Location: Poisonous Plant Research
Title: Increased antitumor efficacy by the combined administration of swainsonine and cisplatin in vivo Authors
|Santos, Felipe -|
|Latorre, Andreia -|
|Hueza, Isis -|
|Sanches, Daniel -|
|Lippi, Luciana -|
|Spinosa, Helenice -|
Submitted to: Phytomedicine
Publication Type: Peer Reviewed Journal
Publication Acceptance Date: June 9, 2011
Publication Date: September 15, 2011
Citation: Santos, F.M., Latorre, A.O., Hueza, I.M., Sanches, D.S., Lippi, L.L., Gardner, D.R., Spinosa, H.S. 2011. Increased antitumor efficacy by the combined administration of swainsonine and cisplatin in vivo. Phytomedicine. 18(12):1096-1101. Interpretive Summary: Swainsonine is the toxin found in several poisonous plants of international interest. Its toxicity results from the inhibition of several key processes in cellar metabolism. In addition, swainsonine is of interest for use in cancer treatment mostly as an adjuvant in certain chemotherapies. In this study, swainsonine was investigated as to its affects on the sensitivity of test cancer cells to treatment with cisplatin, a platinum-based chemotherapeutic. A mouse and cancer cell model was tested by treatment with swainsonine and/or cisplatin two days after transplantation with the selected cancer cells. The results showed a greater reduction in the cell fluid volume in mice from the cisplatin + swainsonine (63.5%) than in mice from the cisplatin group (45.7%), an elevated induction of cancer cell death by cisplatin + swainsonine treatment when compared to cisplatin alone, and an increase in the median survival from 12.5 days observed in the untreated control group, 15 days for the cisplatin group to 27 days in the cisplatin + swainsonine group. Overall, the results indicate that swainsonine increases the sensitivity of tested cancer cells to cisplatin and an increased antitumor efficacy by their combined administration.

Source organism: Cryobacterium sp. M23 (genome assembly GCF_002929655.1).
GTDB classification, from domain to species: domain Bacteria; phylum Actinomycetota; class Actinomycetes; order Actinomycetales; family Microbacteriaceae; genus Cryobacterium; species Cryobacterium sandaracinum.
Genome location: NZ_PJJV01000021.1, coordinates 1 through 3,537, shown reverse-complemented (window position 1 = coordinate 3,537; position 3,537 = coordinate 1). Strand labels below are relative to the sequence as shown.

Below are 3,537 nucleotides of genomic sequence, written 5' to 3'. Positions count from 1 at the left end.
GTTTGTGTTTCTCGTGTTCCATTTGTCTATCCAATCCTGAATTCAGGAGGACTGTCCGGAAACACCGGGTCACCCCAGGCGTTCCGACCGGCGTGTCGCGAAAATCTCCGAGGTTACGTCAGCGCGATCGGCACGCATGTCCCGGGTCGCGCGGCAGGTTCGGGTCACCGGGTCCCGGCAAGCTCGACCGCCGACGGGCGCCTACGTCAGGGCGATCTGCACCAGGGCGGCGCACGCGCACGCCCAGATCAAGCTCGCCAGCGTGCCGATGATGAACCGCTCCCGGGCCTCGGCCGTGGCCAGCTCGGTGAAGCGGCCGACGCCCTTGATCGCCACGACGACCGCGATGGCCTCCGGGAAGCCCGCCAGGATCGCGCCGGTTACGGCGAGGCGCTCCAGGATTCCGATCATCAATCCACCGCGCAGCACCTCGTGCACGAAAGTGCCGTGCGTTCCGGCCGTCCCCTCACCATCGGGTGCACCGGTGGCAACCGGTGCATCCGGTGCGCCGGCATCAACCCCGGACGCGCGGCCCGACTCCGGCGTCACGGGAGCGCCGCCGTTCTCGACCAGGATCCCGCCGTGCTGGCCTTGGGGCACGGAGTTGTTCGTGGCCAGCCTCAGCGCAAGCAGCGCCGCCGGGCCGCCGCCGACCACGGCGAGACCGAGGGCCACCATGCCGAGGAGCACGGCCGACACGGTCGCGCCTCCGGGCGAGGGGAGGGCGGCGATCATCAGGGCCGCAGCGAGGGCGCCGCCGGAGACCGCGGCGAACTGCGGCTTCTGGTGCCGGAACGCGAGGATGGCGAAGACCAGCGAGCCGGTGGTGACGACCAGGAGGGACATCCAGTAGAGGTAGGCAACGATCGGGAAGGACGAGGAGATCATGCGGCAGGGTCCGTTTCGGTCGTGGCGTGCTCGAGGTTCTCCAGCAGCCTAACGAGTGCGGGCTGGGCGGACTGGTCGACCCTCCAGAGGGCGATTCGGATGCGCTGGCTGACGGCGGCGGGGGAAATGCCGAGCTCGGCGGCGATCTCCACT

Technical Abstract: Swainsonine is a natural alpha-mannosidase inhibitor found in numerous poisonous plants, such as Astragalus lentiginosus. Its mechanism of action is through the inhibition of Golgi alpha-mannosidase II activity in the N-glycan biosynthesis pathway. As a result, swainsonine inhibits the production of complex ß1,6-branched N-linked glycans, which are related to the malignant phenotype of tumor cells. In this study, we investigated whether treatment with swainsonine affects the sensitivity of Ehrlich ascites carcinoma (EAC) cells to cisplatin. To this end, male C57BL/6 mice were treated with swainsonine (SW – 0.5 mg/kg, i.p., twice-daily for ten days) and/or cisplatin (Cis – 0.25 mg/kg, i.p., every other day for a total of five applications) two days after transplantation with EAC cells. The results showed a greater reduction in the ascites volume in mice from the CisSW group (63.5%) than in mice from the Cis group (45.7%), an elevated induction of apoptosis by CisSW treatment when compared to Cis alone, as demonstrated by higher percentage of cells in the subG1 phase in that group (p < 0.0001 Kruskal–Wallis, p < 0.0001 control vs. CisSW, p < 0.001 Co vs. Cis post-test Dunn), and an increase in the median survival from 12.5 days observed in the control group to 27 days in the CisSW group, which corresponds to a 116% survival increase (p = 0.0022 Co vs. CisSW Log rank test). In addition, the mice from the Cis group had a median survival of only 15 days, an increase of just 20% compared to controls. Our results indicate that swainsonine increases the sensitivity of EAC cells to cisplatin.